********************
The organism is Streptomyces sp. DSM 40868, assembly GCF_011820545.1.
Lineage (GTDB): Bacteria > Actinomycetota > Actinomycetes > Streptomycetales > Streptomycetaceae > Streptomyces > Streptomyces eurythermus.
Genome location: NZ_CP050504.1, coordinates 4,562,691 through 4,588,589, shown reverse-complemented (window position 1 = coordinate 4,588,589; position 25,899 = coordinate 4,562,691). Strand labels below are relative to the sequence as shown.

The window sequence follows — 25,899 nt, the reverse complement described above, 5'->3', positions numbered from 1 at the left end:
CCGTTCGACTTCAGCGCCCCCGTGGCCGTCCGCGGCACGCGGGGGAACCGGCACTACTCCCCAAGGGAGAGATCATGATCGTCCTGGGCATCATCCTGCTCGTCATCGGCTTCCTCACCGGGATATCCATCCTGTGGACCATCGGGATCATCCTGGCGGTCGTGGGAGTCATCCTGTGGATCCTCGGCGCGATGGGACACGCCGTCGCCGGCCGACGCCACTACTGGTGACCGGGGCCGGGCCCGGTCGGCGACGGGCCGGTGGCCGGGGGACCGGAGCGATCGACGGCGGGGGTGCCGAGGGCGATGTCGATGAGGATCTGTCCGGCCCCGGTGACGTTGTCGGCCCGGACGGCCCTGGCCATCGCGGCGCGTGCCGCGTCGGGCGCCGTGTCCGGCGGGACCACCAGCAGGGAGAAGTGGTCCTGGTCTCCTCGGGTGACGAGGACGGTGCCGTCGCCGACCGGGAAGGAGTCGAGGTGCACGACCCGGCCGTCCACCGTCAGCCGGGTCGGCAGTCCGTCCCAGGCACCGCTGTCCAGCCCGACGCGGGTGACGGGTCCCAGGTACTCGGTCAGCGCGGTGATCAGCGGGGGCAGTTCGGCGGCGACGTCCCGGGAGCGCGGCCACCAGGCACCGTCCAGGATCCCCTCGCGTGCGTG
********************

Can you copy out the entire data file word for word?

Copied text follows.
The organism is Streptomyces sp. DSM 40868, assembly GCF_011820545.1.
Lineage (GTDB): Bacteria > Actinomycetota > Actinomycetes > Streptomycetales > Streptomycetaceae > Streptomyces > Streptomyces eurythermus.
Genome location: NZ_CP050504.1, coordinates 4,562,691 through 4,588,589, shown reverse-complemented (window position 1 = coordinate 4,588,589; position 25,899 = coordinate 4,562,691). Strand labels below are relative to the sequence as shown.

The window sequence follows — 25,899 nt, the reverse complement described above, 5'->3', positions numbered from 1 at the left end:
CCGTTCGACTTCAGCGCCCCCGTGGCCGTCCGCGGCACGCGGGGGAACCGGCACTACTCCCCAAGGGAGAGATCATGATCGTCCTGGGCATCATCCTGCTCGTCATCGGCTTCCTCACCGGGATATCCATCCTGTGGACCATCGGGATCATCCTGGCGGTCGTGGGAGTCATCCTGTGGATCCTCGGCGCGATGGGACACGCCGTCGCCGGCCGACGCCACTACTGGTGACCGGGGCCGGGCCCGGTCGGCGACGGGCCGGTGGCCGGGGGACCGGAGCGATCGACGGCGGGGGTGCCGAGGGCGATGTCGATGAGGATCTGTCCGGCCCCGGTGACGTTGTCGGCCCGGACGGCCCTGGCCATCGCGGCGCGTGCCGCGTCGGGCGCCGTGTCCGGCGGGACCACCAGCAGGGAGAAGTGGTCCTGGTCTCCTCGGGTGACGAGGACGGTGCCGTCGCCGACCGGGAAGGAGTCGAGGTGCACGACCCGGCCGTCCACCGTCAGCCGGGTCGGCAGTCCGTCCCAGGCACCGCTGTCCAGCCCGACGCGGGTGACGGGTCCCAGGTACTCGGTCAGCGCGGTGATCAGCGGGGGCAGTTCGGCGGCGACGTCCCGGGAGCGCGGCCACCAGGCACCGTCCAGGATCCCCTCGCGTGCGTG